Post-pandemic perks: Non-monetary benefits employees might appreciate

The war for talent still rages and aside from financial incentives, what non-monetary benefits can SMEs offer to attract and retain staff? John Cradden finds out.

Providing a competitive salary and monetary benefits like a pension scheme, health insurance, and promotions and raises over time are obviously important incentives to keep your employees happy.

But at a time when the fight to find and keep the best talent is heating up, focusing on non-monetary benefits can be just as effective in terms of motivation and engagement.

“Employees who are motivated will usually expect to have avenues along which they can progress their career, otherwise they may look elsewhere eventually for these opportunities”

Indeed, according to a 2014 study by IT consultancy System Dynamics (since acquired by Deloitte), employers in Ireland can actually end up draining employee motivation and damage productivity by focusing too much attention on purely financial incentives and not enough on the psychological needs of their employees.

The following are some popular non-monetary incentives that will make your employees become more engaged, loyal, and productive at your company.

1 Recognition

The simple joy of feeling appreciated is a really simple and effective workplace motivator.

In turn, workers who feel that they matter and play an important role to the company they work for are likely to remain on the team.

Recognising employees could be as simple as adopting an employee of the month initiative, rewarding employees with gift cards to reputable restaurants, or simply giving an employee a pat on the back for a good job. You could also write a blog on your website or post on social media about employees you feel have gone the extra mile for customers, have done something for charity, or have achieved a significant milestone.

This kind of thing could be really critical for remote employees, who may be working additional hours or taking on more responsibilities, but for whom the line between working hours and personal time might be a bit blurred.

2 Autonomy

As a small business, it’s likely you already appreciate the worth of employees who can take full responsibility for their work and see tasks through to the end without someone having to look over their shoulder or micromanage them. With employees like these, you can go further by giving them the space and power to arrange their workday on their own and prioritise projects as they see fit.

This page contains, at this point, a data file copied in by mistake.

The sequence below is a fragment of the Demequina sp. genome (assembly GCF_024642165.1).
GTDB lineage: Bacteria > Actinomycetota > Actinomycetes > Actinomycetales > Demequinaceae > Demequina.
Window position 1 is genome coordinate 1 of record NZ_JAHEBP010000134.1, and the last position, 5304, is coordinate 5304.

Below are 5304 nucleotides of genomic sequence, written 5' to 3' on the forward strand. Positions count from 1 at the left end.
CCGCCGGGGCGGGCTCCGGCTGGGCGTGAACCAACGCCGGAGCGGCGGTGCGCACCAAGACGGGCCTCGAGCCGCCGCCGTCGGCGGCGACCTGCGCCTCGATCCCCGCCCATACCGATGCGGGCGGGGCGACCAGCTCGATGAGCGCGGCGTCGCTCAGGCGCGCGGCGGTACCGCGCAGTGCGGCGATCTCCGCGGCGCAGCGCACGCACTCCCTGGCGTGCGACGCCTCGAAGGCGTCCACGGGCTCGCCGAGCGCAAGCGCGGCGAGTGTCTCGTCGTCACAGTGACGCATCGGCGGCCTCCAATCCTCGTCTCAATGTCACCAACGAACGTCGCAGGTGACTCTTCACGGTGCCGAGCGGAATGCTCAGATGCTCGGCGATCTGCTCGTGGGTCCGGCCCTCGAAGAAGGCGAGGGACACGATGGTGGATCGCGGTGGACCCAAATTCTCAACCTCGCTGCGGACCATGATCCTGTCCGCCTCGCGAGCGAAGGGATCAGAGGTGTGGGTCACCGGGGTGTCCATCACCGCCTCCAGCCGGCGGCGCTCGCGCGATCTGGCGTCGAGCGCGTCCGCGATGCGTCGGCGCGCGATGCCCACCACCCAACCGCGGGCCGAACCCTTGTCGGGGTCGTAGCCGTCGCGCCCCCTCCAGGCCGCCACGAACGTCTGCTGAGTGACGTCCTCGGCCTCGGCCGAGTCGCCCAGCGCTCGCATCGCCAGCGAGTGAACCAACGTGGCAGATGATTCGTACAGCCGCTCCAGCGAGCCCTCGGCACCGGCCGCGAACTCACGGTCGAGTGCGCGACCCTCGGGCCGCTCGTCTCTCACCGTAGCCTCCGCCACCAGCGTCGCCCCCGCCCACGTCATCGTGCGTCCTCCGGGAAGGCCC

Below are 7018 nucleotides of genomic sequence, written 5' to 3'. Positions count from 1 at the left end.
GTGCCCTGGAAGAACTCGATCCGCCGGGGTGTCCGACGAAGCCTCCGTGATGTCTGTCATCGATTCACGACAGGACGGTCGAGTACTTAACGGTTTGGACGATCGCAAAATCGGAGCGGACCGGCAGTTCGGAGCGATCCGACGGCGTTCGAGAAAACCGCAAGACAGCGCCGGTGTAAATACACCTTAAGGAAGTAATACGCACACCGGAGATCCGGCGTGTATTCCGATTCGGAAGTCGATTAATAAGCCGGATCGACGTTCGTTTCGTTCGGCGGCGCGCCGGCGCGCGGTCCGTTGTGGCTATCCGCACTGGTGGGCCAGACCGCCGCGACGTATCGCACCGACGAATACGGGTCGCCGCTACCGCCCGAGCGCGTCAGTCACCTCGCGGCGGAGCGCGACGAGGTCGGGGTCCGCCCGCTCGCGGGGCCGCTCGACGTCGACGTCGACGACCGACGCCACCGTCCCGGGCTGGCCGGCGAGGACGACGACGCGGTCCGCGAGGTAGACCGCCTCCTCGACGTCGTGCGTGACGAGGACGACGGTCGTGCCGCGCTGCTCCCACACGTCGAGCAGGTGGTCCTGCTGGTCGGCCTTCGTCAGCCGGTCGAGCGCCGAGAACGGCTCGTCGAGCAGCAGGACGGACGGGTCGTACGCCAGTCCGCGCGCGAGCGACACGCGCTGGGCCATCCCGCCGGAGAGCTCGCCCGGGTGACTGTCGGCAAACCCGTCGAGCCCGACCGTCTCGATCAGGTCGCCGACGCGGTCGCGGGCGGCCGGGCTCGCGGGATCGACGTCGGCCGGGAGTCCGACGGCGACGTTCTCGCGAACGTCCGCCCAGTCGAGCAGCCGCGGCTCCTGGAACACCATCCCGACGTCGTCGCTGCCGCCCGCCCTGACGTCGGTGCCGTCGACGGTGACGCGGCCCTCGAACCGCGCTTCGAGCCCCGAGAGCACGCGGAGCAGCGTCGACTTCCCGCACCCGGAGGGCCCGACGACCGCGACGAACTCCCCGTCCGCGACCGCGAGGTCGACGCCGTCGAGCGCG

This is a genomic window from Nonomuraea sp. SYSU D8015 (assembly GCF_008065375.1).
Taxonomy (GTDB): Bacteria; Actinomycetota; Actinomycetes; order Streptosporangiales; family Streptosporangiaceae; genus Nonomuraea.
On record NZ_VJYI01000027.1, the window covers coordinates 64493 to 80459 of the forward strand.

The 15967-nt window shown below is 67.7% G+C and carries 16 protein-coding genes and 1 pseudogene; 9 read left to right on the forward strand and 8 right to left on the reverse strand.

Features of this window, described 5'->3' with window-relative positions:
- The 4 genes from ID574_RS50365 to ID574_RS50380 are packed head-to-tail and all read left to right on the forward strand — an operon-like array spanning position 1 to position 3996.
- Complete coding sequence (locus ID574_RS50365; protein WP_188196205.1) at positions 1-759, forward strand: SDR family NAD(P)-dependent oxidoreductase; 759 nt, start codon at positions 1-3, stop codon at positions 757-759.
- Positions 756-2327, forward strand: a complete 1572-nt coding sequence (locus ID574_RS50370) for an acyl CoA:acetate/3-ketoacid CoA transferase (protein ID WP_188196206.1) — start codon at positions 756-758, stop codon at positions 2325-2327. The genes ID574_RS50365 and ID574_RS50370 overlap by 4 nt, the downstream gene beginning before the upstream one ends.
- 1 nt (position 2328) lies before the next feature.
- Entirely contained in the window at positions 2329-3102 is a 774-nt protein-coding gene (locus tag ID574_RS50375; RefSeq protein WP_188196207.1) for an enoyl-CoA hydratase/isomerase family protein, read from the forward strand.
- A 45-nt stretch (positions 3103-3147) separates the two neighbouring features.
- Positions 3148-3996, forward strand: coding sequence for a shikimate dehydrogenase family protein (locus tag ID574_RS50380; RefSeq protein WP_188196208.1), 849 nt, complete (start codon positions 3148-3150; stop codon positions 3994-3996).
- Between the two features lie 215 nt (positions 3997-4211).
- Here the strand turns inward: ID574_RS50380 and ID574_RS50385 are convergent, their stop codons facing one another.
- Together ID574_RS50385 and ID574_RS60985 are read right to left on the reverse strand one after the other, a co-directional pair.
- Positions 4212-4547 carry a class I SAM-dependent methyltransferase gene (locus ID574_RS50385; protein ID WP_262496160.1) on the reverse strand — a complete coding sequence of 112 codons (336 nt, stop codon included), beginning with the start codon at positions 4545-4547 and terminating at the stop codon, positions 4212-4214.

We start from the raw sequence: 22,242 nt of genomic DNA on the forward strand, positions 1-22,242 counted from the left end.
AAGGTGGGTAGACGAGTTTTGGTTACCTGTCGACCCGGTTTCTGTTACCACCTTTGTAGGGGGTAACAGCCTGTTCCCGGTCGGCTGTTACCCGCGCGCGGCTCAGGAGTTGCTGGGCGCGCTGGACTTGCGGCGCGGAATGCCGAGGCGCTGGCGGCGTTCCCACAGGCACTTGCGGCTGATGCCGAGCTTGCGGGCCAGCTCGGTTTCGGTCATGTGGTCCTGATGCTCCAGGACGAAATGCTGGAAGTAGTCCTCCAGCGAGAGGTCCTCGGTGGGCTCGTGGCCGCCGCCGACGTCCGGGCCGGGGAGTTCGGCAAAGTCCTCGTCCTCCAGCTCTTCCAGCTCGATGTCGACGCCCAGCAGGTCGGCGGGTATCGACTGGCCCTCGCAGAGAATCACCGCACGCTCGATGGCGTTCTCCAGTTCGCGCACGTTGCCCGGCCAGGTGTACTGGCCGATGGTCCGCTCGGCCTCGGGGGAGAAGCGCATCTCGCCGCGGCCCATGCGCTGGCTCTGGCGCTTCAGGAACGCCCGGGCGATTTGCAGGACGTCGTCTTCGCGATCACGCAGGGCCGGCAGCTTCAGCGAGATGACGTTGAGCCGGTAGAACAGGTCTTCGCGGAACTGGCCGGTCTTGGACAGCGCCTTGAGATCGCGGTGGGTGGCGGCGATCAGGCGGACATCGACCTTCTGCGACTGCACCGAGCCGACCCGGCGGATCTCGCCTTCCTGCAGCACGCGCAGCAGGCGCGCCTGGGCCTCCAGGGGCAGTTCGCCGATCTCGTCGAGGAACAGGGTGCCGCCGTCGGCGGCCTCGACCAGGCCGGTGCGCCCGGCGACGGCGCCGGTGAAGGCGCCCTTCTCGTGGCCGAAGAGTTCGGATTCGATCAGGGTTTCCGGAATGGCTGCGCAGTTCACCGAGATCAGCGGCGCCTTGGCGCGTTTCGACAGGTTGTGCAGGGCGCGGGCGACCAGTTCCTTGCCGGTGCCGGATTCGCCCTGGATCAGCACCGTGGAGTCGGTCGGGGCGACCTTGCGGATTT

Of course, it’s important to keep the chain of communication open and be sure that your employees understand their overall weekly objectives. Encourage your teams to keep their calendars up to date for visibility and scheduling purposes.

3 Flexible working schedules

Flexible working has emerged in recent years as one of the most popular employee incentives, whether paid or otherwise, particularly with the rise of remote working over the past couple of years.

Working remotely reduces expenses such as gas and child care, and enables your employee to spend additional time with their loved ones.

As well as being able to work from home, flexible working means allowing them to work outside of the usual business hours of 9 to 5 when it suits them.

4 Career progression/personal development/training

Employees who are motivated will usually expect to have avenues along which they can progress their career, otherwise they may look elsewhere eventually for these opportunities.

Part of this, naturally, is creating opportunities for them to develop and learn new skills, such as through assigning their new responsibilities or projects, providing relevant training or even assigning a senior mentor to guide them in the right direction.

5 One-on-one time

Investing in one-on-one time with employees, as opposed to doing things as a group, can be more meaningful and significant to them. It helps keeps an open dialogue between you and your employees, which helps to build trust amongst your team and ensures no one feels out of the loop.

Such meetings are an opportunity to ask what you can do to help them improve and grow, and get some constructive feedback on the way the business operates.

You may be already having meetings like these, but instead of making it feel like a performance review, one way to embrace the spirit of it is to get senior people in the business to bring them to lunch.

6 Volunteer work

Sometimes working in one place can seem to be self-serving when you and your employees are the only people benefiting from your efforts.

 Allowing your employees time to engage in breaks from the office through volunteer work gives them a boost of morale – knowing that they are giving back to the community in a meaningful way.

7 Time to work on own projects

Some bigger companies offer this as a standard part of employment. Google employees, for example, are encouraged to use 20% of their time on personal projects.

But it’s well worth embracing it as a small business, and may help lead to innovation, as some employees may spend the time developing solutions to support their work or the business.

8 Extra leave

Additional time off is another very popular non-monetary benefit. This is time you offer to employees over and above their accrued holiday days and sick days.

This could be in many forms, such as an extra day or half-day’s annual leave, a longer lunch break, an earlier finish on a Friday or a late start or a Monday. One increasingly popular and simple one is to offer them their birthday off, and is a great gesture.

As well as reducing the instances of employees calling in sick, these free days can allow your employee more time to spend with family or to unwind and relax.

John Cradden
John Cradden is an experienced business and personal finance journalist and financial wellbeing content designer.